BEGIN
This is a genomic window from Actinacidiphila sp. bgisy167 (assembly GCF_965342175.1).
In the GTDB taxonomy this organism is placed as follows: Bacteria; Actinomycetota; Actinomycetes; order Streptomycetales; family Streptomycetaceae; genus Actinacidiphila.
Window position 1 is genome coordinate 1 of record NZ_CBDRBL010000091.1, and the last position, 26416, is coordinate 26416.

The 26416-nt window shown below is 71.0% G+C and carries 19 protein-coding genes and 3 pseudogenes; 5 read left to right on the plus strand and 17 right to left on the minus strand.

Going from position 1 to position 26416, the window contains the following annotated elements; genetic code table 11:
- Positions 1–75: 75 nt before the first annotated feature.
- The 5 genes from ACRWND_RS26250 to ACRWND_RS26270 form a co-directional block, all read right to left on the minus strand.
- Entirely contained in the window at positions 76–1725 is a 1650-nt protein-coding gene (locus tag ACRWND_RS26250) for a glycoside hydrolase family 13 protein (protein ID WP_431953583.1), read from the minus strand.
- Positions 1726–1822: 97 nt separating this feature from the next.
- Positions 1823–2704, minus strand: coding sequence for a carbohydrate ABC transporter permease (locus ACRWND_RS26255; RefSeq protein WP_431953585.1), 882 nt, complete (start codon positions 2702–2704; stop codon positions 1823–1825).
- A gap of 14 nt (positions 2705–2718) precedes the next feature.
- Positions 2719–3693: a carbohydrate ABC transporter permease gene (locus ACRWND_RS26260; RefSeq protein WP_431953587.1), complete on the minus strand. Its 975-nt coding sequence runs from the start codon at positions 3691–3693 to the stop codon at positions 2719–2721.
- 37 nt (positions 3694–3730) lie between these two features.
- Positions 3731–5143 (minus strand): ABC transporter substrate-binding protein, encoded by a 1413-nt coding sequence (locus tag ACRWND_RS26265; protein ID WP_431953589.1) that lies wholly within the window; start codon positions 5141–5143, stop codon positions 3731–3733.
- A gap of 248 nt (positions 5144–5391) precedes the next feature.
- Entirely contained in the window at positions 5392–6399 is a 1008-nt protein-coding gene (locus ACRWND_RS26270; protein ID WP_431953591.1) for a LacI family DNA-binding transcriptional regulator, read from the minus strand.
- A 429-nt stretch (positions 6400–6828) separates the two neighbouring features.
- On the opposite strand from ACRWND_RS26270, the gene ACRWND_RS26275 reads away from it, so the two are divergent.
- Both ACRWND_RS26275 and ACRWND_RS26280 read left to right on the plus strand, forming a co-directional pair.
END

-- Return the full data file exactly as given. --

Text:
This is a genomic window from Actinacidiphila sp. bgisy167 (assembly GCF_965342175.1).
In the GTDB taxonomy this organism is placed as follows: Bacteria; Actinomycetota; Actinomycetes; order Streptomycetales; family Streptomycetaceae; genus Actinacidiphila.
Window position 1 is genome coordinate 1 of record NZ_CBDRBL010000091.1, and the last position, 26416, is coordinate 26416.

The 26416-nt window shown below is 71.0% G+C and carries 19 protein-coding genes and 3 pseudogenes; 5 read left to right on the plus strand and 17 right to left on the minus strand.

Going from position 1 to position 26416, the window contains the following annotated elements; genetic code table 11:
- Positions 1–75: 75 nt before the first annotated feature.
- The 5 genes from ACRWND_RS26250 to ACRWND_RS26270 form a co-directional block, all read right to left on the minus strand.
- Entirely contained in the window at positions 76–1725 is a 1650-nt protein-coding gene (locus tag ACRWND_RS26250) for a glycoside hydrolase family 13 protein (protein ID WP_431953583.1), read from the minus strand.
- Positions 1726–1822: 97 nt separating this feature from the next.
- Positions 1823–2704, minus strand: coding sequence for a carbohydrate ABC transporter permease (locus ACRWND_RS26255; RefSeq protein WP_431953585.1), 882 nt, complete (start codon positions 2702–2704; stop codon positions 1823–1825).
- A gap of 14 nt (positions 2705–2718) precedes the next feature.
- Positions 2719–3693: a carbohydrate ABC transporter permease gene (locus ACRWND_RS26260; RefSeq protein WP_431953587.1), complete on the minus strand. Its 975-nt coding sequence runs from the start codon at positions 3691–3693 to the stop codon at positions 2719–2721.
- 37 nt (positions 3694–3730) lie between these two features.
- Positions 3731–5143 (minus strand): ABC transporter substrate-binding protein, encoded by a 1413-nt coding sequence (locus tag ACRWND_RS26265; protein ID WP_431953589.1) that lies wholly within the window; start codon positions 5141–5143, stop codon positions 3731–3733.
- A gap of 248 nt (positions 5144–5391) precedes the next feature.
- Entirely contained in the window at positions 5392–6399 is a 1008-nt protein-coding gene (locus ACRWND_RS26270; protein ID WP_431953591.1) for a LacI family DNA-binding transcriptional regulator, read from the minus strand.
- A 429-nt stretch (positions 6400–6828) separates the two neighbouring features.
- On the opposite strand from ACRWND_RS26270, the gene ACRWND_RS26275 reads away from it, so the two are divergent.
- Both ACRWND_RS26275 and ACRWND_RS26280 read left to right on the plus strand, forming a co-directional pair.